Changing the 'grey fleet' mindset


With local authorities under scrutiny over their participation in national net zero ambitions and many under financial pressure, the use of grey fleet is no longer practical or sensible. But how can it be tackled? James Lancaster, Chair of the Urban Mobility Partnership, shares his views

Grey fleet vehicles have been widely used in the public sector for a long time. The policy of allowing employees to use their own privately owned vehicles for business travel and be reimbursed for the miles they drive has been seen as simple and convenient by organisations of all sizes. However, with local authorities under scrutiny over supporting national net zero ambitions and many under financial pressure, the use of grey fleet is no longer practical or sensible. Unfortunately, the use of grey fleet has become part and parcel of public sector bodies’ business practice and is rarely addressed or seen as a major issue.

With privately owned vehicles on UK roads having an average age of 8.5 years, the use of grey fleet flies in the face of national and local policy objectives to decarbonise transport. Given that a number of areas across the UK are having to implement clean air zones due to poor air quality, it is remarkable that the public sector continues to incentivise the use of some of the most polluting forms of transport. Yet there are reasons behind this. The way mileage reimbursement works, it is often the case that the use of a privately owned vehicle for business travel is not just due for convenience but also a financial incentive for many employees. Despite the Approved Mileage Allowance Payments (AMAP) system stating that employees should be reimbursed up to 45p per mile for grey fleet usage, many public sector bodies have been found to pay even more than the suggested rate. There is almost no justification for this, but it does act as a further incentive for employees to use their own vehicle for business travel.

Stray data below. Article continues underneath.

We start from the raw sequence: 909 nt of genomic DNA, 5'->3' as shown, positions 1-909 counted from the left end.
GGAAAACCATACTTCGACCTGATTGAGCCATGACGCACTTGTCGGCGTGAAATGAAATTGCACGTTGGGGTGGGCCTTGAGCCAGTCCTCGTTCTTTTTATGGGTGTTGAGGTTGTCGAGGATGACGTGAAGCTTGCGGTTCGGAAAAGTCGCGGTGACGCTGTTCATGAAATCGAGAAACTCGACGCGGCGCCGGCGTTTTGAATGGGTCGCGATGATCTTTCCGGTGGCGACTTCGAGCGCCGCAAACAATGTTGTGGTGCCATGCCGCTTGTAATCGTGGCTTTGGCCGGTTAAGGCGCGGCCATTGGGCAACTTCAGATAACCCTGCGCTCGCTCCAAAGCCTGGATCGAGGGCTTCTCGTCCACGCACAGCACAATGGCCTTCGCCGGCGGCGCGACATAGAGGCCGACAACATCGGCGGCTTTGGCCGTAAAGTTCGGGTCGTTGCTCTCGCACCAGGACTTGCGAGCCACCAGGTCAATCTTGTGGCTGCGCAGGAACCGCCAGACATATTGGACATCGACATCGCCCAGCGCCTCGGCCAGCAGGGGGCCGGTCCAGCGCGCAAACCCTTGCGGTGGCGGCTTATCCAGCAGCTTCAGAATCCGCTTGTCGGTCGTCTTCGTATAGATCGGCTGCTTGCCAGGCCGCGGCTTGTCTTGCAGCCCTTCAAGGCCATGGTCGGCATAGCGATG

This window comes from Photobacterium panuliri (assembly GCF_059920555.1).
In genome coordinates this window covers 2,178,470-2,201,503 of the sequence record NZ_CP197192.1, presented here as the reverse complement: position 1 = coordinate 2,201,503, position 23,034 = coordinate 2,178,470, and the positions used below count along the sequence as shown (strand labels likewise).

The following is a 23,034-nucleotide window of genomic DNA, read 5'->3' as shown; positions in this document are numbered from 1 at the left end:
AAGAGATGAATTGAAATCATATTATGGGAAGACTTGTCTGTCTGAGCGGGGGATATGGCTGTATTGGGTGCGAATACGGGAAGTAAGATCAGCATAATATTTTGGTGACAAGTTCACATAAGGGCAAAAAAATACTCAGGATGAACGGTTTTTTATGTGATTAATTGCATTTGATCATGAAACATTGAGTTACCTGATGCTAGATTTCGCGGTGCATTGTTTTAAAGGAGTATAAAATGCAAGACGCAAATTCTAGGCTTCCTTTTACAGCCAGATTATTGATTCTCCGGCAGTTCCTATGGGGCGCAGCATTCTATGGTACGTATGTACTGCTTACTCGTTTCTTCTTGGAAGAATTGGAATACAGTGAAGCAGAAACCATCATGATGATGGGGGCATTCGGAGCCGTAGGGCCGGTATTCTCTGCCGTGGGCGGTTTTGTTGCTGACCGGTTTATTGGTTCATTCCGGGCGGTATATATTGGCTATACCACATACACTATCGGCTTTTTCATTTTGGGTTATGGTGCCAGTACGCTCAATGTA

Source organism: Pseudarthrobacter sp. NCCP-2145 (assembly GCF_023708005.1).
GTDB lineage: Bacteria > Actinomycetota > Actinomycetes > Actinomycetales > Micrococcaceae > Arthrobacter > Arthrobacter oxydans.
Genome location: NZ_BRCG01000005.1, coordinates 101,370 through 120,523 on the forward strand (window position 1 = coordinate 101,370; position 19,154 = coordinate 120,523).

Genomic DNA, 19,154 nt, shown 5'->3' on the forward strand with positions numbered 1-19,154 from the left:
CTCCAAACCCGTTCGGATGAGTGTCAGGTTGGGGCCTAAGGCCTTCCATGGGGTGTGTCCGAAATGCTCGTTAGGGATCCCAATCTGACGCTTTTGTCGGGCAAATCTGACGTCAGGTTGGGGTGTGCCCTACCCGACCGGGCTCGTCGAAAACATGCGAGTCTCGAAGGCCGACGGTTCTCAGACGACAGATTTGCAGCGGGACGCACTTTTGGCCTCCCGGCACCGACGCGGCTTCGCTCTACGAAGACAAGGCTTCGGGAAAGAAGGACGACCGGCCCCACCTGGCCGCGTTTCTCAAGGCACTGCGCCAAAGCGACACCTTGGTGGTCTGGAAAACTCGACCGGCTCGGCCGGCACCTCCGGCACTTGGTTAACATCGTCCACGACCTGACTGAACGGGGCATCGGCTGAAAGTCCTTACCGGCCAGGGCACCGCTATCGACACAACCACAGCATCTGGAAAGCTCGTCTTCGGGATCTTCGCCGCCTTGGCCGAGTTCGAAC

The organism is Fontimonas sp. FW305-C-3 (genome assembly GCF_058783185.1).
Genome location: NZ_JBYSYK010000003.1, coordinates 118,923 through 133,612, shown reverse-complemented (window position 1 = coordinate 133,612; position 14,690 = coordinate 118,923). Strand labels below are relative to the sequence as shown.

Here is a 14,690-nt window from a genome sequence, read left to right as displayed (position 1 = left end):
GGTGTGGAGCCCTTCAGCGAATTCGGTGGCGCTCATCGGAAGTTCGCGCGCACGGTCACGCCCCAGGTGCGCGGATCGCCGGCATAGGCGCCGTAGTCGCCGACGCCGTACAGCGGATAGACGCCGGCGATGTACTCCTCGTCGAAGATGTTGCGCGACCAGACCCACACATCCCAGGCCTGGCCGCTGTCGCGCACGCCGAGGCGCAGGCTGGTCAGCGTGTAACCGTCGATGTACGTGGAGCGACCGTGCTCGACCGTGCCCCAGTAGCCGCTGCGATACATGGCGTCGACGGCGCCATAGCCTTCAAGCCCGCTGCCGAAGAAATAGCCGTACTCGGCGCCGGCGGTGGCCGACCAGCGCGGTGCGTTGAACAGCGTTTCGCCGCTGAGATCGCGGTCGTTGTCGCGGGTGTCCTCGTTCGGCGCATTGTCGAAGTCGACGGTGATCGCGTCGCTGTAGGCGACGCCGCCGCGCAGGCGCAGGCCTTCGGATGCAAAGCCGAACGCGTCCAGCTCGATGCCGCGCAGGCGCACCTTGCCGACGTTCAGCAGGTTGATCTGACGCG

In this regard, there needs to be a change in mindset and an establishment of environmental concerns as a priority for local authorities. There must be a move away from the mentality where the use of grey fleet is effectively used as a salary bump, as this only serves to make senior management and staff reluctant to move to more sustainable and cost-effective modes of travel.

Environmental concerns should be at the forefront of public sector minds and addressing grey fleet should be no different. Analysis conducted by the Urban Mobility Partnership found that across 400 councils in Great Britain over 200 million miles were conducted using grey fleet vehicles. Some local authorities conducting more than 10 million miles using grey fleet vehicles. Given that some of this data covers the introduction of working from home as a result of Covid-19,this is a staggeringly high number of miles to have been conducted by some of the most polluting vehicles on the road.

Solutions to tackle grey fleet

There are solutions to address grey fleet and alternatives to the use of these vehicles. Now is an opportune moment to effectively address business travel practice. We have had a year where, for many public sector organisations, business travel will have been limited due to the Covid-19 pandemic. Whilst the rapid change in many working cultures, leading to increased working from home and the widespread use of video conferencing, will have undoubtedly changed many business practices for the long term, there will inevitably always be some need for business travel, particularly in public services.